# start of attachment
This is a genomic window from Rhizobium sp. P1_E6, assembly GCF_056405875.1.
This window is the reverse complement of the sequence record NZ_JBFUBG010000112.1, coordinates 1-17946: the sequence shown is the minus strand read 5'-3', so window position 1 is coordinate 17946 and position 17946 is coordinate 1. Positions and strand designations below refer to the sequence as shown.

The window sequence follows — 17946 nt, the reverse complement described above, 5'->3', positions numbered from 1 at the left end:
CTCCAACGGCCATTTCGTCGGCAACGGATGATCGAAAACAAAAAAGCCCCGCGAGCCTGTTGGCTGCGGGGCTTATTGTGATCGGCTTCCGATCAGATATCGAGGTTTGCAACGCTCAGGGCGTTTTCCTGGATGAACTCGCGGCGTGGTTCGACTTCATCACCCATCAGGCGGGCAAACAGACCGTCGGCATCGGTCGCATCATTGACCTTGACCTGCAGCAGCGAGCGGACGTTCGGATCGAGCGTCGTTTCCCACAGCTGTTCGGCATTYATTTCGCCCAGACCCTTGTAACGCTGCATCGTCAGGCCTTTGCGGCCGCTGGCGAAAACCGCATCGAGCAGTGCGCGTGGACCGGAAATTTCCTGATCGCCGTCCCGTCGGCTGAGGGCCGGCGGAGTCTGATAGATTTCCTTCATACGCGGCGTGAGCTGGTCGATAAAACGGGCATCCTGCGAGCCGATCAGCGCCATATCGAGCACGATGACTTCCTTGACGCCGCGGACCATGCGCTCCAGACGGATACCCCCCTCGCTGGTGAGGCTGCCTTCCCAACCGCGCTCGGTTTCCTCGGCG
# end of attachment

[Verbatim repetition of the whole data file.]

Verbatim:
This is a genomic window from Rhizobium sp. P1_E6, assembly GCF_056405875.1.
This window is the reverse complement of the sequence record NZ_JBFUBG010000112.1, coordinates 1-17946: the sequence shown is the minus strand read 5'-3', so window position 1 is coordinate 17946 and position 17946 is coordinate 1. Positions and strand designations below refer to the sequence as shown.

The window sequence follows — 17946 nt, the reverse complement described above, 5'->3', positions numbered from 1 at the left end:
CTCCAACGGCCATTTCGTCGGCAACGGATGATCGAAAACAAAAAAGCCCCGCGAGCCTGTTGGCTGCGGGGCTTATTGTGATCGGCTTCCGATCAGATATCGAGGTTTGCAACGCTCAGGGCGTTTTCCTGGATGAACTCGCGGCGTGGTTCGACTTCATCACCCATCAGGCGGGCAAACAGACCGTCGGCATCGGTCGCATCATTGACCTTGACCTGCAGCAGCGAGCGGACGTTCGGATCGAGCGTCGTTTCCCACAGCTGTTCGGCATTYATTTCGCCCAGACCCTTGTAACGCTGCATCGTCAGGCCTTTGCGGCCGCTGGCGAAAACCGCATCGAGCAGTGCGCGTGGACCGGAAATTTCCTGATCGCCGTCCCGTCGGCTGAGGGCCGGCGGAGTCTGATAGATTTCCTTCATACGCGGCGTGAGCTGGTCGATAAAACGGGCATCCTGCGAGCCGATCAGCGCCATATCGAGCACGATGACTTCCTTGACGCCGCGGACCATGCGCTCCAGACGGATACCCCCCTCGCTGGTGAGGCTGCCTTCCCAACCGCGCTCGGTTTCCTCGGCG